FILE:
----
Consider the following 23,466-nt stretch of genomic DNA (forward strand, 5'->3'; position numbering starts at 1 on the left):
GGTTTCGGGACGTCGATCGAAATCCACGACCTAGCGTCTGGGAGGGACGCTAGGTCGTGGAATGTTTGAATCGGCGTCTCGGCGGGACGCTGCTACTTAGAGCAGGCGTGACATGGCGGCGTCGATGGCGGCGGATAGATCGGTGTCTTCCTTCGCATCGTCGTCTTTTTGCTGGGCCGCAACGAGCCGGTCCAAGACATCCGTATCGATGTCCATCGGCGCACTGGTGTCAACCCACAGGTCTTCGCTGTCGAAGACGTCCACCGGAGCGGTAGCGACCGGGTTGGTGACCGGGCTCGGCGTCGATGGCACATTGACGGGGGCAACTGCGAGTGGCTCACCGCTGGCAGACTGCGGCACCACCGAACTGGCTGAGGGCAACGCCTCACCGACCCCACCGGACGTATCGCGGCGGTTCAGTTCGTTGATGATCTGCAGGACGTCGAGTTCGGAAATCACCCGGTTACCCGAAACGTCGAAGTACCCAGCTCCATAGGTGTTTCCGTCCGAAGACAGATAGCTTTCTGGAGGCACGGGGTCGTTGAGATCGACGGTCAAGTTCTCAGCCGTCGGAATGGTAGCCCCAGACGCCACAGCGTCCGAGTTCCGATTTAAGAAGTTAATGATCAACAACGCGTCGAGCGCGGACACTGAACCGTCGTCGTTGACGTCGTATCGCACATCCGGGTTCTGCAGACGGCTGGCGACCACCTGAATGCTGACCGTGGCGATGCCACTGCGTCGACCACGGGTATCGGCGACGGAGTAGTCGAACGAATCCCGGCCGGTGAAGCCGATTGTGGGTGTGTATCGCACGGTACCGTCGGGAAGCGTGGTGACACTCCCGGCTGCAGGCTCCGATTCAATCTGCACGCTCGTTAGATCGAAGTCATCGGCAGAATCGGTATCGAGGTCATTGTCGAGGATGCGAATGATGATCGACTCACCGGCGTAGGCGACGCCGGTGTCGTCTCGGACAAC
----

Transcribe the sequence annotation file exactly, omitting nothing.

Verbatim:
Consider the following 23,466-nt stretch of genomic DNA (forward strand, 5'->3'; position numbering starts at 1 on the left):
GGTTTCGGGACGTCGATCGAAATCCACGACCTAGCGTCTGGGAGGGACGCTAGGTCGTGGAATGTTTGAATCGGCGTCTCGGCGGGACGCTGCTACTTAGAGCAGGCGTGACATGGCGGCGTCGATGGCGGCGGATAGATCGGTGTCTTCCTTCGCATCGTCGTCTTTTTGCTGGGCCGCAACGAGCCGGTCCAAGACATCCGTATCGATGTCCATCGGCGCACTGGTGTCAACCCACAGGTCTTCGCTGTCGAAGACGTCCACCGGAGCGGTAGCGACCGGGTTGGTGACCGGGCTCGGCGTCGATGGCACATTGACGGGGGCAACTGCGAGTGGCTCACCGCTGGCAGACTGCGGCACCACCGAACTGGCTGAGGGCAACGCCTCACCGACCCCACCGGACGTATCGCGGCGGTTCAGTTCGTTGATGATCTGCAGGACGTCGAGTTCGGAAATCACCCGGTTACCCGAAACGTCGAAGTACCCAGCTCCATAGGTGTTTCCGTCCGAAGACAGATAGCTTTCTGGAGGCACGGGGTCGTTGAGATCGACGGTCAAGTTCTCAGCCGTCGGAATGGTAGCCCCAGACGCCACAGCGTCCGAGTTCCGATTTAAGAAGTTAATGATCAACAACGCGTCGAGCGCGGACACTGAACCGTCGTCGTTGACGTCGTATCGCACATCCGGGTTCTGCAGACGGCTGGCGACCACCTGAATGCTGACCGTGGCGATGCCACTGCGTCGACCACGGGTATCGGCGACGGAGTAGTCGAACGAATCCCGGCCGGTGAAGCCGATTGTGGGTGTGTATCGCACGGTACCGTCGGGAAGCGTGGTGACACTCCCGGCTGCAGGCTCCGATTCAATCTGCACGCTCGTTAGATCGAAGTCATCGGCAGAATCGGTATCGAGGTCATTGTCGAGGATGCGAATGATGATCGACTCACCGGCGTAGGCGACGCCGGTGTCGTCTCGGACAAC